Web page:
About a quarter of the US population are women in the 15 to 49 age group. And while not everyone in the group needs menstrual products, it’s an essential part of life for many.
Menstrual products are an unavoidable cost for those who need them. So anything that makes menstrual products cost more can place an additional burden on those with lower incomes.
Congress and some state governments took action to alleviate some of those costs in recent years.
Starting in 2020, the federal government considers menstrual products as a qualified medical expense. And since 2016, twenty-three states exempted these products from state sales taxes, eliminating the so-called “tampon-tax."
The “tampon tax” refers to sales tax applied to tampons, pads, and other menstrual products. Five other states have no sales tax at all, so the products are naturally exempt.
The sales tax on menstrual products varies state by state. The highest rate is 7%, which is the sales tax base in four states that do not exempt menstrual products. Virginia is the only state that lowered the tax rate without altogether removing menstrual products from the tax base, lowering the rate from 5.3% to 2.5% in 2020 for these products.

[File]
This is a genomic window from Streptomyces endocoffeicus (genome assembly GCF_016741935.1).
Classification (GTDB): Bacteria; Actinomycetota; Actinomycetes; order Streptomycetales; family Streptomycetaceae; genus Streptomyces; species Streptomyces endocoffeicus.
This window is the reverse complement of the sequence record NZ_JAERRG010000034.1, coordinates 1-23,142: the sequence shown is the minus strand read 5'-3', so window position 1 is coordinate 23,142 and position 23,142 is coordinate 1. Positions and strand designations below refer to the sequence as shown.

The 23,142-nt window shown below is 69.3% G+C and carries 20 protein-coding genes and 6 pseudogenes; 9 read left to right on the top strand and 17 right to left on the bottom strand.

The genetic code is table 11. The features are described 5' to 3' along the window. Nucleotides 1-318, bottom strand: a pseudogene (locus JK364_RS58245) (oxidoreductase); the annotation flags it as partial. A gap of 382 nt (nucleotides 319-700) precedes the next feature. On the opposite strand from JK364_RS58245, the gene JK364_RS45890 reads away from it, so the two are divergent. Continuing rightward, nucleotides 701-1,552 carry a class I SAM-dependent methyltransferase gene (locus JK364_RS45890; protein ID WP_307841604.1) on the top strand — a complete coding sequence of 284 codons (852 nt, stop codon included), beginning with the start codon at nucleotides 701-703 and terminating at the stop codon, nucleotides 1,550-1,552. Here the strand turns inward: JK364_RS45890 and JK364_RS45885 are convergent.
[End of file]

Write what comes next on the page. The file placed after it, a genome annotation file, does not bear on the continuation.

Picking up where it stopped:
Cities and counties can often levy sales taxes on products. The rules for whether menstrual products are subject to those taxes varies widely across the US.
Can individuals use tax-free Health Savings Accounts or Flexible Spending Accounts on menstrual products?
Health Savings Accounts or Flexible Spending Accounts allow people to set aside earnings before taxes to use for healthcare costs. Money put in either of these accounts can only be used for “qualified medical expenses” as defined by the government.
Prior to 2020, menstrual products were not considered “qualified medical expenses” by the government, making it impossible to use the tax-free accounts to purchase them.
In 2018, Congress passed the First Step Act of 2018 which mandates free menstrual products in federal prisons. However, this does not apply to state- and county-run facilities. In 31 states, prisoners must purchase menstrual products from the commissary, placing a financial burden on inmates who menstruate.
Correction: An earlier version of this article had an incorrect count on the number of states not taxing menstruation products. The same issue resulted in an error in one of the maps on this article. The information and map was corrected and published on Oct. 18, 2022.